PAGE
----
What Debts Can Be Included in a Personal Bankruptcy?
The following is presented for informational purposes only and is not intended as legal advice.
Personal bankruptcy is a legal process that allows individuals to eliminate or restructure their debts when they're unable to meet their financial obligations. It offers a fresh start for those facing overwhelming debt, and understanding which debts can be included is crucial for a successful bankruptcy.
Bankruptcy law is complicated and there may be scenarios where debts that could normally be included aren't allowed. It's usually in your best interests to consult with a qualified bankruptcy attorney.
That said, there are some general rules of thumb that fairly common when it comes to personal bankruptcy.
Debts that can be included in a personal bankruptcy fall into two categories: dischargeable and non-dischargeable debts.
Credit Card Debt
Most credit card debts are dischargeable in bankruptcy. That's good news if credit card debt is part of a larger financial problem. If credit card debt is your only challenge, however, there are a ton of other options available. Make sure you've investigated all of your options before beginning the bankruptcy process.
Overwhelming medical bills can usually be included in a personal bankruptcy. If you struggling with medical debt, but don't want to pursue a bankruptcy, you could ask to set up a payment plan, attempt to negotiate down the debt, or see if your medical provider offers some form of charity care.
Unsecured personal loans can often be discharged. A debt consolidation loan is an example of an unsecured loan.
If money troubles have caused you to stop making payments on your water, electricity, internet, and more, bankruptcy may be able to help. Past-due utility bills can often be included in your bankruptcy.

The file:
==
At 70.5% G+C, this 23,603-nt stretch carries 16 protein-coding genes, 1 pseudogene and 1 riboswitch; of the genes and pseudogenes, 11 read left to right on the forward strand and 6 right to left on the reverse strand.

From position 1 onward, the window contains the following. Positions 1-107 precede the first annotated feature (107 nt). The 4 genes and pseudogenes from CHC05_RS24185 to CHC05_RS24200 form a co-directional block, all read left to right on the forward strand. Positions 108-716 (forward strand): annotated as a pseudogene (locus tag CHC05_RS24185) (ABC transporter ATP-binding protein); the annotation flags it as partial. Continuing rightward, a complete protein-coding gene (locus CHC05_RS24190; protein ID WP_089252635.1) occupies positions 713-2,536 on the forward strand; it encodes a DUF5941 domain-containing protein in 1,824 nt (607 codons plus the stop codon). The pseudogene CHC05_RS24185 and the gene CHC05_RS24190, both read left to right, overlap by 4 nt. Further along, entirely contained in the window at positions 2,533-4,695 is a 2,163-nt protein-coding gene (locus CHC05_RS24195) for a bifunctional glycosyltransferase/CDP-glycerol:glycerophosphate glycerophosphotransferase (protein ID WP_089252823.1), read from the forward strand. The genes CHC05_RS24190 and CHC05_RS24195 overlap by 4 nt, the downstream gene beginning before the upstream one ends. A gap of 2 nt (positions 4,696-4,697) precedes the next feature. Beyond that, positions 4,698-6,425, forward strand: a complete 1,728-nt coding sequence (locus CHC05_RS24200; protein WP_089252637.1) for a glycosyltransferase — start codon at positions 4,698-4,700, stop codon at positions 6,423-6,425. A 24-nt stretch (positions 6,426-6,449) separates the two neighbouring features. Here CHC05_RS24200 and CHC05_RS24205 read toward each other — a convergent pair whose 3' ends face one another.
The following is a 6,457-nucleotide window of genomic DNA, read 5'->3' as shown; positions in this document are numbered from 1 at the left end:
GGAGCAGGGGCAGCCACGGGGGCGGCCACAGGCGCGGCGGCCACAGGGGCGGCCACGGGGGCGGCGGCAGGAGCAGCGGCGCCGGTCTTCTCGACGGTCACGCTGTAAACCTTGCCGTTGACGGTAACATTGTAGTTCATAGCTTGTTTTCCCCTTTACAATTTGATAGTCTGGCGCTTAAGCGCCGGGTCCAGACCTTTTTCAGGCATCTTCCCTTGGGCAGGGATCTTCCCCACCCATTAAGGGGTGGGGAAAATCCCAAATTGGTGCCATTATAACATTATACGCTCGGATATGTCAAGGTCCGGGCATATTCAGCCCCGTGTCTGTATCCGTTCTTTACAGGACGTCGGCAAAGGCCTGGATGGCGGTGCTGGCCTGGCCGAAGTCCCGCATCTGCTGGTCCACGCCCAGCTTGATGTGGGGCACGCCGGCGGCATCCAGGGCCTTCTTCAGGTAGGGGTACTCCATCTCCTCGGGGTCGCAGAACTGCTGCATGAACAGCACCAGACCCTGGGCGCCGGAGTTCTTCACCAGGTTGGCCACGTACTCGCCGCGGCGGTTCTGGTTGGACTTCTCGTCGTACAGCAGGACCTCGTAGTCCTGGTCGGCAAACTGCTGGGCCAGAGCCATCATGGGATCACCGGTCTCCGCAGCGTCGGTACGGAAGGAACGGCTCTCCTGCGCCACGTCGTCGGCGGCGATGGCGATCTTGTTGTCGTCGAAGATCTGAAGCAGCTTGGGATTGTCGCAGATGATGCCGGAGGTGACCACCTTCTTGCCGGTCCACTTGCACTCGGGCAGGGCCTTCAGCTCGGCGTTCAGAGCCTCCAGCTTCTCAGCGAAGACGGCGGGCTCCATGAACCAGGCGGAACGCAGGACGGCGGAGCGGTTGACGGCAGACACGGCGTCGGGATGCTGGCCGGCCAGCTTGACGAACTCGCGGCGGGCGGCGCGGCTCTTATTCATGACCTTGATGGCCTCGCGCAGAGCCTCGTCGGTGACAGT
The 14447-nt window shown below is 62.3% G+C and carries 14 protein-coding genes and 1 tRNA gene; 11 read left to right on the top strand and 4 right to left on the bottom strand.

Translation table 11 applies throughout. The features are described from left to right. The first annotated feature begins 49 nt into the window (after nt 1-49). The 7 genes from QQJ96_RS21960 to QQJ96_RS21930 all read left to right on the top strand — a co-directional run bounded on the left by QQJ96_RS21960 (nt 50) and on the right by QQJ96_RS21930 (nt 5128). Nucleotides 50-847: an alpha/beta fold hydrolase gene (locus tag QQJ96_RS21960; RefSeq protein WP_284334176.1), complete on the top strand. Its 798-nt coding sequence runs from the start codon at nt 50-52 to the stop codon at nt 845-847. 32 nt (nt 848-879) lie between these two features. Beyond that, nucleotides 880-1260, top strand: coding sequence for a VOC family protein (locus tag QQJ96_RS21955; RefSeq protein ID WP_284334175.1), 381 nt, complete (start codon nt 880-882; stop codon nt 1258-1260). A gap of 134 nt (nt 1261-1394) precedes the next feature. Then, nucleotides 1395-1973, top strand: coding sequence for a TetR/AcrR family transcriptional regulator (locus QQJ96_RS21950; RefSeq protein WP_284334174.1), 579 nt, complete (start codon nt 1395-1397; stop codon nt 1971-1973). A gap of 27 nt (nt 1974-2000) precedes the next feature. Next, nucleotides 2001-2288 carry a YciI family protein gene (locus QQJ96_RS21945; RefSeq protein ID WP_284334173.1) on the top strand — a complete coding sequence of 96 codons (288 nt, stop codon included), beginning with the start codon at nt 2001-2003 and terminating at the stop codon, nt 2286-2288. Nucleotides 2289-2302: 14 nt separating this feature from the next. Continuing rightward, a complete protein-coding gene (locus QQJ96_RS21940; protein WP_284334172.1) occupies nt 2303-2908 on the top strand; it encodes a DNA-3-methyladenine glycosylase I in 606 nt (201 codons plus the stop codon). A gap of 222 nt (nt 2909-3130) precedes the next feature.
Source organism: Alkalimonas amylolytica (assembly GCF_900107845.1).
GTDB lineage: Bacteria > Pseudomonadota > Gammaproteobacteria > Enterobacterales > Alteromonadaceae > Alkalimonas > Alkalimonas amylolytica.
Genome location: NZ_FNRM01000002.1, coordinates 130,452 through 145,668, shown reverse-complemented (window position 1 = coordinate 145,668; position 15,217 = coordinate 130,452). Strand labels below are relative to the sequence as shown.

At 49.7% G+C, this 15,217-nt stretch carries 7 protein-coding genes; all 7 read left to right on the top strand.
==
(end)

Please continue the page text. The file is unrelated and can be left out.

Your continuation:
Keep in mind, the bankruptcy may wipe away an unpaid debt to your utility provider, but you may be required to pay a deposit before certain providers may be willing to work with you again.
Debts that have been charged off and sent to collections can generally be discharged in a personal bankruptcy.
High-interest payday loans can be included in bankruptcy, offering relief from predatory lending.
Child Support and Alimony
Court-ordered child support and alimony payments are almost never allowed to be discharged in a bankruptcy. No matter the outcome of the bankruptcy, you'll still be responsible for any court-ordered financial support.
Federal student loans are typically non-dischargeable unless you can demonstrate undue hardship. Private student loans, on the other hand, are typically treated the same as an unsecured personal loan, meaning they may be eligible for discharge.
The majority of tax debt cannot be included in a bankruptcy discharge. Tax liens, payroll taxes, and penalties for fraud can't be discharged. In fact, only income tax debt that's at least three years old can be discharged, and even then you need to check a number of boxes.
Criminal Fines, Restitution, and Debt Incurred through Fraud
If the debt is the result of you breaking the law, there's almost no chance that the debt can be discharged in a bankruptcy.
Debts secured by collateral, such as a mortgage or car loan, may result in the loss of the asset if included in bankruptcy. You may be able to secure an exception for certain property, but depending on the chapter you file, your assets may be sold to help repay your creditors.
While bankruptcy can be a complex and challenging process, it offers a fresh start for those struggling with insurmountable debt. But depending on the debts that are giving you the most trouble, bankruptcy may or may not be the right solution for you. If you want to know more about the available solutions for problems with debt, try our free, online debt analysis. We'll review your finances and debts and provide recommendations based on your specific situation.